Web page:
"The Shape of Water" Movie Review
From the gothic horror of Crimson Peak to the Transformers-style mayhem of Pacific Rim to the mind-bending fairytale of Pan’s Labyrinth, writer/director Guillermo del Toro has made it a point to keep his audiences guessing. The only constant in his work, it seems, is his devotion to the visual majesty of the finished project, and that continues with his latest, the stunning The Shape of Water.
As visually impeccable as it is, though, it doesn’t succeed quite as much as it should, feeling at times almost half-baked, as if del Toro had to cut a decent chunk of the film to keep it just at two hours. There’s not much in the way of subtlety and nuance on display in The Shape of Water, either; the conclusion is fairly well telegraphed, and it’s what keeps the film from becoming an unequivocal win. I wanted to be moved (and plenty of people have been, surely), but it just didn’t happen for me.
That’s not to say there still isn’t plenty to love about the film. From the ethereal underwater images that open the film through to the bookended finale, The Shape of Water is a treat for the eyes—a Cold War-era story that feels as authentic to the early ’60s as any film made at that time. And the performances from the extremely talented cast are worth every one of the accolades they’ve already earned.
Sally Hawkins stars as Elisa, a mute, night-shift cleaning woman at an underground government lab in Baltimore. Alongside her co-worker and interpreter Zelda (Octavia Spencer), she spends her time in a mundane rut, and her home life isn’t much better. A creature of habit, Elisa follows the same routine morning and night, and her seemingly only companion is Giles (Richard Jenkins), the kindly gent across the hall.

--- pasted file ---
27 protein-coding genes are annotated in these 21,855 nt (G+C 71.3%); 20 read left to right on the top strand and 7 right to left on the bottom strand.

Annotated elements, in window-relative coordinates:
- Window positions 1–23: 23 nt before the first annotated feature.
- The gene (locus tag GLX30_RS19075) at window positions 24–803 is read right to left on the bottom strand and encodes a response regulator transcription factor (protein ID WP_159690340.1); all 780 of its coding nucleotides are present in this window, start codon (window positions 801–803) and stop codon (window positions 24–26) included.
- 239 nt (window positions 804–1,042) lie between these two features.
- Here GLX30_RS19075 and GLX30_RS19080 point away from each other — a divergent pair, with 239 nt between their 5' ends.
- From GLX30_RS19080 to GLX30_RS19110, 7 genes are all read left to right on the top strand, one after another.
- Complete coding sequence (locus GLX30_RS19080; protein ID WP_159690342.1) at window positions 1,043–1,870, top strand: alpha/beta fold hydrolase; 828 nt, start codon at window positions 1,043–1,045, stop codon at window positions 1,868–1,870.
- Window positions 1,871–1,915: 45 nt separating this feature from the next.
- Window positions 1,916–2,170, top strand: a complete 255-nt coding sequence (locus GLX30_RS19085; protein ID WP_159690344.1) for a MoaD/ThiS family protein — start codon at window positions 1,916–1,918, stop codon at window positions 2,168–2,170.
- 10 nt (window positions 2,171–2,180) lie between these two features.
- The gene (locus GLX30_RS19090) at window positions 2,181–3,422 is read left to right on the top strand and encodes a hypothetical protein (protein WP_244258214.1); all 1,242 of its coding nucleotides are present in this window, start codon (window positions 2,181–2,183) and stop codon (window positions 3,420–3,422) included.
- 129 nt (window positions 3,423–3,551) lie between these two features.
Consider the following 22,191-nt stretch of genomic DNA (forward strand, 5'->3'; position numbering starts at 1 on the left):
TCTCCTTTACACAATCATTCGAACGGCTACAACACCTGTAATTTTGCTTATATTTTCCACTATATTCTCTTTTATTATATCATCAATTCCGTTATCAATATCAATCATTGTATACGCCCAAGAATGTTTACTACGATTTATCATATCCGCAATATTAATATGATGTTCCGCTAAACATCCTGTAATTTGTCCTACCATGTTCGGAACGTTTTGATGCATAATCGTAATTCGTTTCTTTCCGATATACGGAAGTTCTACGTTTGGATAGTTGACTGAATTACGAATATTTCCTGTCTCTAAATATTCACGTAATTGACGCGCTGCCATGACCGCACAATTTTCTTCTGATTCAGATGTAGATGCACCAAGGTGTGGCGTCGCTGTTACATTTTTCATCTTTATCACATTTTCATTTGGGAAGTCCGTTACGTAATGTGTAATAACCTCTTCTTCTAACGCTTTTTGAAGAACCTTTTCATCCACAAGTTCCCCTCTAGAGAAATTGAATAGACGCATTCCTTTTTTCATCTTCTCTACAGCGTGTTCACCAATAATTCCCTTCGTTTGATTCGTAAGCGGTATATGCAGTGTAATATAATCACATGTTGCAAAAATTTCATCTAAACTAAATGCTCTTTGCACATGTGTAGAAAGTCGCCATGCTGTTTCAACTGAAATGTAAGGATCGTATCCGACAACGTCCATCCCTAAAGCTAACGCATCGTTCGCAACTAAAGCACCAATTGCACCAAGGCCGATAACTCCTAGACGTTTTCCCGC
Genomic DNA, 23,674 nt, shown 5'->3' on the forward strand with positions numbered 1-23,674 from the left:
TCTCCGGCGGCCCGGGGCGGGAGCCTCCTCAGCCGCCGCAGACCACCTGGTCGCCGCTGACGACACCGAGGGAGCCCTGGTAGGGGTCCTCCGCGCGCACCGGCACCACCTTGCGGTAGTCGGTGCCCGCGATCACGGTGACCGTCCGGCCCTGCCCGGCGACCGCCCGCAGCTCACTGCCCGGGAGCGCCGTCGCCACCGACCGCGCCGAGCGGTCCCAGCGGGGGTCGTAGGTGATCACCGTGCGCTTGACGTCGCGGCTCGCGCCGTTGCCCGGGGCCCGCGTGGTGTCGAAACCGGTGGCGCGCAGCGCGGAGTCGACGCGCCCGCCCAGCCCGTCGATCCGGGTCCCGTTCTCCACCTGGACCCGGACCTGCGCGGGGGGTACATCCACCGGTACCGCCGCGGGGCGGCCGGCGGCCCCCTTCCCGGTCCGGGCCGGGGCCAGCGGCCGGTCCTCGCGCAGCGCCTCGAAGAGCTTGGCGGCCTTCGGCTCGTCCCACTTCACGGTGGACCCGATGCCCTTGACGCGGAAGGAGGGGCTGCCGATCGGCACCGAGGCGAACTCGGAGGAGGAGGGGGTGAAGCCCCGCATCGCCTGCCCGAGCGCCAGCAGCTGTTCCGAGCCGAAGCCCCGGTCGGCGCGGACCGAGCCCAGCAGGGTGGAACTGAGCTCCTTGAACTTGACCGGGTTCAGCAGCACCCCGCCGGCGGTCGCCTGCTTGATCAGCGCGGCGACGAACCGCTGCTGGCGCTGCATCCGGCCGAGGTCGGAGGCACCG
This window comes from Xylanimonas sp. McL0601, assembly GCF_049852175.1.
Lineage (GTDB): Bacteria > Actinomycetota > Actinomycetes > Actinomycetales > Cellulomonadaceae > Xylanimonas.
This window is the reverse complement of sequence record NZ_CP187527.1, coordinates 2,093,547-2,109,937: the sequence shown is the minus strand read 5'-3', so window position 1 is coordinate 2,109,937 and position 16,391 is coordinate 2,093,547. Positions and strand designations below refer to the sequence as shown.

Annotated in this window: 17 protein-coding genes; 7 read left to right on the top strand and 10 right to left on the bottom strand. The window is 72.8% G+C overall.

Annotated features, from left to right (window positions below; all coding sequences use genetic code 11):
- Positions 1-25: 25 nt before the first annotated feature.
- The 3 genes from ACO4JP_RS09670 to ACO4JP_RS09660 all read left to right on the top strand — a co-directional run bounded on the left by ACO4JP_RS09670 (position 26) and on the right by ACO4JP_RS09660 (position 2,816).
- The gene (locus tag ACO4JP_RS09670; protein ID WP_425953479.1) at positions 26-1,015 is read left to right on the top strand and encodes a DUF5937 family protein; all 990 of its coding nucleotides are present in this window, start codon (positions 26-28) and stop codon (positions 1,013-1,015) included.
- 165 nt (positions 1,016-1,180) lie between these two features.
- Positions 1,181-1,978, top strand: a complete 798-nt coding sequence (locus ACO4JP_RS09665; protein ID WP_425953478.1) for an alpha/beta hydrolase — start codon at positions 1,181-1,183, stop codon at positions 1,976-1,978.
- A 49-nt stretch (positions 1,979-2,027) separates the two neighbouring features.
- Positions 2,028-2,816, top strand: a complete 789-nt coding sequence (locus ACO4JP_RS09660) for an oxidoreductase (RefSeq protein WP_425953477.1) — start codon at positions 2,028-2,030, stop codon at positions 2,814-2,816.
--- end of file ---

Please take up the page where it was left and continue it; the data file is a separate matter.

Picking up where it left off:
Her life is turned upside down one evening, though, when the mysterious and domineering Colonel Richard Strickland (Michael Shannon) brings a new “asset” into the lab, a gilled, walking sea monster reminiscent of the Creature from the Black Lagoon. Elisa and the creature form an instant bond, unbeknownst to the scientists, as she “teaches” him about everything from food to music, communicating with sign language. When she discovers the lab is going to kill the monster to study him, she jumps into action to try save him.
There is a myriad of subplots at play in The Shape of Water, including Giles’ closeted homosexuality, the racial strife of the era, and a bit involving covert Russian agents—none of which, surprisingly, amount to much in the grand scheme of things. It’s almost as though del Toro, who co-wrote the script with Vanessa Taylor (Hope Springs), inexplicably forgot about them all as quickly as he put them on paper.
There’s no denying the fact The Shape of Water is being hailed from all corners as a filmmaking triumph, and it has the awards and nominations to prove it, but as with La La Land last year, I’m not counting myself among those championing it. It’s not a travesty or a failure by any stretch, but there’s so much more of a movie that could have been made here than what ended up as the finished product.